Finally, we measured 10 aspects of self-defining moral memory (vividness, coherence, accessibility, time perspective, sensory detail, emotional intensity, visual perspective, sharing, distancing, and valence) previously identified as the phenomenological dimensions of autobiographical memory (Sutin and Robins, 2007). Phenomenology is a crucial feature of autobiographical memory providing experiences, thoughts and emotions (Singer and Salovey, 1993; Sutin and Robins, 2007) as the base for the sense of self (Prebble et al., 2013).
Materials and Methods
In total, 116 subjects with varying levels of education and life experiences and a mean age of 25.9 (range = 17–67) participated in the present study. They (90 women and 26 men) were randomly recruited from a university (N = 63 students, females = 51, males = 12, mean age = 23.7, age range = 18–38), an upper secondary school (N = 32 students, females = 28, males = 4, mean age = 18.2, age range = 17–20), and from a private company (N = 21 employees, females = 11, males = 10, mean age = 44.4, age range = 26–67). The subjects received a cinema ticket in appreciation of their participation.
The temporal ordering of the tasks began with the judgment and guilt estimations of moral dilemmas followed by the estimations of subjects’ most important self-defining moral memories; memories of high “moral identity centrality” (Aquino et al., 2009; Dinh and Lord, 2013) grounding the self (Conway, 2005).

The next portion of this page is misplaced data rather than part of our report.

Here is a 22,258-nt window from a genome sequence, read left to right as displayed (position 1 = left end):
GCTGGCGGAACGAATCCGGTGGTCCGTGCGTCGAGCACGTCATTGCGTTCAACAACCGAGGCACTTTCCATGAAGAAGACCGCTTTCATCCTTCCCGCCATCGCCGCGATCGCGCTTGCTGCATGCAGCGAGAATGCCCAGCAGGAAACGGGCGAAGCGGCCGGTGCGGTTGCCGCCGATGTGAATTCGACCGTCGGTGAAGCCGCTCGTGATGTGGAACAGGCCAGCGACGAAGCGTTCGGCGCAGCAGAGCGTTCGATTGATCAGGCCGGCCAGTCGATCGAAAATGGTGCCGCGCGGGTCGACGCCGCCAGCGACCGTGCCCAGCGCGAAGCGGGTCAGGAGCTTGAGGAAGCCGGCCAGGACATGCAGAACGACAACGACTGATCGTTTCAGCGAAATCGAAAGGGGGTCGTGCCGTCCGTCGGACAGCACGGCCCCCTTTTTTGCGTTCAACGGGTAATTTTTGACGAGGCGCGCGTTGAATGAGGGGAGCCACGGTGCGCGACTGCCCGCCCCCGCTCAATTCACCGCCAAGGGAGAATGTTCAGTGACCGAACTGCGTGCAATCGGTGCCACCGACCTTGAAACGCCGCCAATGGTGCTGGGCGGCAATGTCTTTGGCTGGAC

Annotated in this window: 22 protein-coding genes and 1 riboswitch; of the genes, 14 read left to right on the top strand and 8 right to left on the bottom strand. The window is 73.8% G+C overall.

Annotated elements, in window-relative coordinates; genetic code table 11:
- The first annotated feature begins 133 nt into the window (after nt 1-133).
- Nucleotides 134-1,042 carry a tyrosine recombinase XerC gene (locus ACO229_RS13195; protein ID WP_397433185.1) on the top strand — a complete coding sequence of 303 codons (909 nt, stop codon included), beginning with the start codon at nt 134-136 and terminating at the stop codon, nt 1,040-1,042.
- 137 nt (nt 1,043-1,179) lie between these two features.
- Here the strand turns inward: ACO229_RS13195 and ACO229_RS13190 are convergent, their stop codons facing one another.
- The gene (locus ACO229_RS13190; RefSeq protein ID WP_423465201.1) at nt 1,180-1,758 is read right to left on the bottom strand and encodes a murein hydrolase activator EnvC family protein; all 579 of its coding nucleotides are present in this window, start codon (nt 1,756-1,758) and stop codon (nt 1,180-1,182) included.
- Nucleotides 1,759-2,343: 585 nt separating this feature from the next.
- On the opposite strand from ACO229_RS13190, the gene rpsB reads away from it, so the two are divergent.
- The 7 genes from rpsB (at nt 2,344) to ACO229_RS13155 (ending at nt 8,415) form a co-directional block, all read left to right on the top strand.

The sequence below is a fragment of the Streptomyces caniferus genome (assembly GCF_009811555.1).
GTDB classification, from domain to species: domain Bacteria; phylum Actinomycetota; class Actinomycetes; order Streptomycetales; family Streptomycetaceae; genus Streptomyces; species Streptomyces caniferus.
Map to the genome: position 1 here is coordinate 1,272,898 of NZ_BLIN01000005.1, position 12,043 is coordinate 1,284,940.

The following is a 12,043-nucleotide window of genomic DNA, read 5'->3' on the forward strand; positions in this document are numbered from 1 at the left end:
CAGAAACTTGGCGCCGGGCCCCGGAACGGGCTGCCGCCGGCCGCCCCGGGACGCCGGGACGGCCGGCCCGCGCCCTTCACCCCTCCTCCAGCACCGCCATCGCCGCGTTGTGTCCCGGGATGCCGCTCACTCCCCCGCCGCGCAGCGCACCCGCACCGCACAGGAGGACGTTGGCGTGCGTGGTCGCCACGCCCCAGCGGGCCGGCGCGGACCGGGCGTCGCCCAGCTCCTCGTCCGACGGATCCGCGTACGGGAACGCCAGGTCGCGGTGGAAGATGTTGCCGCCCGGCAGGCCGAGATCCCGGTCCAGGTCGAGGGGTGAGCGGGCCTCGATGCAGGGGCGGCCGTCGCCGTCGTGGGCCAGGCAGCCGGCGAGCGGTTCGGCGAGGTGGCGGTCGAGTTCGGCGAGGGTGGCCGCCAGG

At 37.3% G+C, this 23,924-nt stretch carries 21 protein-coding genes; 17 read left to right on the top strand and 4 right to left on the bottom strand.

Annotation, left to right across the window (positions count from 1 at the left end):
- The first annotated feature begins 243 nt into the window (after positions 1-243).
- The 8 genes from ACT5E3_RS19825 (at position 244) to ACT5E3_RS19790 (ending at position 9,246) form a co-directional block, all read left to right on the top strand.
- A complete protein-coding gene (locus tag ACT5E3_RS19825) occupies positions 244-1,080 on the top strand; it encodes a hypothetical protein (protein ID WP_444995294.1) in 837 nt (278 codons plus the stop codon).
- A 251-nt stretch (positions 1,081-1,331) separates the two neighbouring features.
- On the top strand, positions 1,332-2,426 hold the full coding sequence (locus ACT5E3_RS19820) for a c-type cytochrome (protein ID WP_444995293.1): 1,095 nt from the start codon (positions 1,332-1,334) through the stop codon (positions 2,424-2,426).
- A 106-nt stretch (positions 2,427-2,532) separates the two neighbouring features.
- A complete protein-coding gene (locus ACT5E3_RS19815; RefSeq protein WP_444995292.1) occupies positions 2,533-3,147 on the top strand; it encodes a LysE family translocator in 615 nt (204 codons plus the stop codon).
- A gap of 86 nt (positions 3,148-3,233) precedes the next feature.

First, participants were told that their participation was voluntary and that they could leave the study whenever they wanted. Second, participants completed the moral judgment task (willingness to do wrong and anticipated guilt) including four dilemmas, two representing a social and two representing an economic situation (see below for details). Third, they were asked to recall and write down their most important self-defining moral memory (by using one the four dilemmas as a frame of reference for their self-defining moral memory; this was done, in order to relate estimations of moral intention and guilt to self-defining moral memory) with the following instruction: